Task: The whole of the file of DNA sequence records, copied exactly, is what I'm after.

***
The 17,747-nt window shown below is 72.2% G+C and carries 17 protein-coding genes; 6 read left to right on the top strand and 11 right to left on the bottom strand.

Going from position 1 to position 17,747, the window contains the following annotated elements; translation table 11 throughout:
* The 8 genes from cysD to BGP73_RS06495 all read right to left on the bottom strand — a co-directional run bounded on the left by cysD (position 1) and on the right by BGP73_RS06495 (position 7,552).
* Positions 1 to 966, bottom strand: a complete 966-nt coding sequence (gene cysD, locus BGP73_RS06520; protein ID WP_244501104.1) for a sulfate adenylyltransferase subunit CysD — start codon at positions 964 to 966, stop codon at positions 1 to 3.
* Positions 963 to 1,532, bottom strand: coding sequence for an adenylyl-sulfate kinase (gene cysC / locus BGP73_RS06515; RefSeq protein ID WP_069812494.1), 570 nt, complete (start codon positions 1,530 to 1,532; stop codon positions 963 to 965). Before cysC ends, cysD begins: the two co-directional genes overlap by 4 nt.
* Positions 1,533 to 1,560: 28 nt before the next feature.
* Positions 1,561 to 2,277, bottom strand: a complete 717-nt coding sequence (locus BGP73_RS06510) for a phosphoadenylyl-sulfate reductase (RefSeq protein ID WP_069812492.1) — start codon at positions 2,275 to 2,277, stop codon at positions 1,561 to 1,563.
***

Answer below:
The 17,747-nt window shown below is 72.2% G+C and carries 17 protein-coding genes; 6 read left to right on the top strand and 11 right to left on the bottom strand.

Going from position 1 to position 17,747, the window contains the following annotated elements; translation table 11 throughout:
* The 8 genes from cysD to BGP73_RS06495 all read right to left on the bottom strand — a co-directional run bounded on the left by cysD (position 1) and on the right by BGP73_RS06495 (position 7,552).
* Positions 1 to 966, bottom strand: a complete 966-nt coding sequence (gene cysD, locus BGP73_RS06520; protein ID WP_244501104.1) for a sulfate adenylyltransferase subunit CysD — start codon at positions 964 to 966, stop codon at positions 1 to 3.
* Positions 963 to 1,532, bottom strand: coding sequence for an adenylyl-sulfate kinase (gene cysC / locus BGP73_RS06515; RefSeq protein ID WP_069812494.1), 570 nt, complete (start codon positions 1,530 to 1,532; stop codon positions 963 to 965). Before cysC ends, cysD begins: the two co-directional genes overlap by 4 nt.
* Positions 1,533 to 1,560: 28 nt before the next feature.
* Positions 1,561 to 2,277, bottom strand: a complete 717-nt coding sequence (locus BGP73_RS06510) for a phosphoadenylyl-sulfate reductase (RefSeq protein ID WP_069812492.1) — start codon at positions 2,275 to 2,277, stop codon at positions 1,561 to 1,563.